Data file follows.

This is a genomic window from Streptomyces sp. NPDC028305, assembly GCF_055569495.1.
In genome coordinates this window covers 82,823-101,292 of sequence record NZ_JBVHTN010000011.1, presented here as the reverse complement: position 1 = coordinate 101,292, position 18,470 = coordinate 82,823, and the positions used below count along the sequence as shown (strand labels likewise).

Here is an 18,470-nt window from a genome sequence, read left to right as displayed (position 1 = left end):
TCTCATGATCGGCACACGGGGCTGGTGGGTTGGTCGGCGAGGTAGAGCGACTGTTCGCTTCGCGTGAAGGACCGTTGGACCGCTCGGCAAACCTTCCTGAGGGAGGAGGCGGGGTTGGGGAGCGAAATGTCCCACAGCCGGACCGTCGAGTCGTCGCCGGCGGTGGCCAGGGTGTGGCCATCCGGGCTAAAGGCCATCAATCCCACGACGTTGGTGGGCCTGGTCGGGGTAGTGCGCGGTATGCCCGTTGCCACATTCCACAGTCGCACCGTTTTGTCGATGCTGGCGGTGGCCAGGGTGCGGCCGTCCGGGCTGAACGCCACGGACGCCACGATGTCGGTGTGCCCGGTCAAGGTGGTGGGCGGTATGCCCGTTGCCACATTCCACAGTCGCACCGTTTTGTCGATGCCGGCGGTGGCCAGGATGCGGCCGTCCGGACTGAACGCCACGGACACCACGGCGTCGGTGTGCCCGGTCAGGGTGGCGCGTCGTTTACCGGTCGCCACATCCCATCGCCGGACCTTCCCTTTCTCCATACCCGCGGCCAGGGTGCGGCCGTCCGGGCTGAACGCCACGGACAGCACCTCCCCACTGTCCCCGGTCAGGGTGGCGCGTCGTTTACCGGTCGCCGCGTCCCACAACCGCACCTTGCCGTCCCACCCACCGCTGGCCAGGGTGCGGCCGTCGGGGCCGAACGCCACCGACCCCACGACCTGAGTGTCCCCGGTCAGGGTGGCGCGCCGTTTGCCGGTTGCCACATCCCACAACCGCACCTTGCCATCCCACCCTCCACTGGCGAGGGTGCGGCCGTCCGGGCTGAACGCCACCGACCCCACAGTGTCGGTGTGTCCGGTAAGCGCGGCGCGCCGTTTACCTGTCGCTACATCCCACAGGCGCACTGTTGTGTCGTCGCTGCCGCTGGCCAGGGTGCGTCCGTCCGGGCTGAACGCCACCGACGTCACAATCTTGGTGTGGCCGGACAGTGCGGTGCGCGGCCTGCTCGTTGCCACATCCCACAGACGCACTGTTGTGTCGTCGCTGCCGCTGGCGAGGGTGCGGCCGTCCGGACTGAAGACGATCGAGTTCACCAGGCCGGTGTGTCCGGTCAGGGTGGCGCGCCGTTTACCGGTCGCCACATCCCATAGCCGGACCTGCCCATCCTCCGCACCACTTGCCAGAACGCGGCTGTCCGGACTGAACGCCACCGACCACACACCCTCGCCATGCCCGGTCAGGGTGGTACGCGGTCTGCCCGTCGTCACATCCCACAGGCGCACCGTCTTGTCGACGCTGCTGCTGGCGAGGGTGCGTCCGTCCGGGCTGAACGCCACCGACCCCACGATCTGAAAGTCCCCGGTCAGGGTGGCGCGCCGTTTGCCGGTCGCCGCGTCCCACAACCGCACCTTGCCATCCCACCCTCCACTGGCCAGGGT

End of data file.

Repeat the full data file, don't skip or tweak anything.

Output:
This is a genomic window from Streptomyces sp. NPDC028305, assembly GCF_055569495.1.
In genome coordinates this window covers 82,823-101,292 of sequence record NZ_JBVHTN010000011.1, presented here as the reverse complement: position 1 = coordinate 101,292, position 18,470 = coordinate 82,823, and the positions used below count along the sequence as shown (strand labels likewise).

Here is an 18,470-nt window from a genome sequence, read left to right as displayed (position 1 = left end):
TCTCATGATCGGCACACGGGGCTGGTGGGTTGGTCGGCGAGGTAGAGCGACTGTTCGCTTCGCGTGAAGGACCGTTGGACCGCTCGGCAAACCTTCCTGAGGGAGGAGGCGGGGTTGGGGAGCGAAATGTCCCACAGCCGGACCGTCGAGTCGTCGCCGGCGGTGGCCAGGGTGTGGCCATCCGGGCTAAAGGCCATCAATCCCACGACGTTGGTGGGCCTGGTCGGGGTAGTGCGCGGTATGCCCGTTGCCACATTCCACAGTCGCACCGTTTTGTCGATGCTGGCGGTGGCCAGGGTGCGGCCGTCCGGGCTGAACGCCACGGACGCCACGATGTCGGTGTGCCCGGTCAAGGTGGTGGGCGGTATGCCCGTTGCCACATTCCACAGTCGCACCGTTTTGTCGATGCCGGCGGTGGCCAGGATGCGGCCGTCCGGACTGAACGCCACGGACACCACGGCGTCGGTGTGCCCGGTCAGGGTGGCGCGTCGTTTACCGGTCGCCACATCCCATCGCCGGACCTTCCCTTTCTCCATACCCGCGGCCAGGGTGCGGCCGTCCGGGCTGAACGCCACGGACAGCACCTCCCCACTGTCCCCGGTCAGGGTGGCGCGTCGTTTACCGGTCGCCGCGTCCCACAACCGCACCTTGCCGTCCCACCCACCGCTGGCCAGGGTGCGGCCGTCGGGGCCGAACGCCACCGACCCCACGACCTGAGTGTCCCCGGTCAGGGTGGCGCGCCGTTTGCCGGTTGCCACATCCCACAACCGCACCTTGCCATCCCACCCTCCACTGGCGAGGGTGCGGCCGTCCGGGCTGAACGCCACCGACCCCACAGTGTCGGTGTGTCCGGTAAGCGCGGCGCGCCGTTTACCTGTCGCTACATCCCACAGGCGCACTGTTGTGTCGTCGCTGCCGCTGGCCAGGGTGCGTCCGTCCGGGCTGAACGCCACCGACGTCACAATCTTGGTGTGGCCGGACAGTGCGGTGCGCGGCCTGCTCGTTGCCACATCCCACAGACGCACTGTTGTGTCGTCGCTGCCGCTGGCGAGGGTGCGGCCGTCCGGACTGAAGACGATCGAGTTCACCAGGCCGGTGTGTCCGGTCAGGGTGGCGCGCCGTTTACCGGTCGCCACATCCCATAGCCGGACCTGCCCATCCTCCGCACCACTTGCCAGAACGCGGCTGTCCGGACTGAACGCCACCGACCACACACCCTCGCCATGCCCGGTCAGGGTGGTACGCGGTCTGCCCGTCGTCACATCCCACAGGCGCACCGTCTTGTCGACGCTGCTGCTGGCGAGGGTGCGTCCGTCCGGGCTGAACGCCACCGACCCCACGATCTGAAAGTCCCCGGTCAGGGTGGCGCGCCGTTTGCCGGTCGCCGCGTCCCACAACCGCACCTTGCCATCCCACCCTCCACTGGCCAGGGT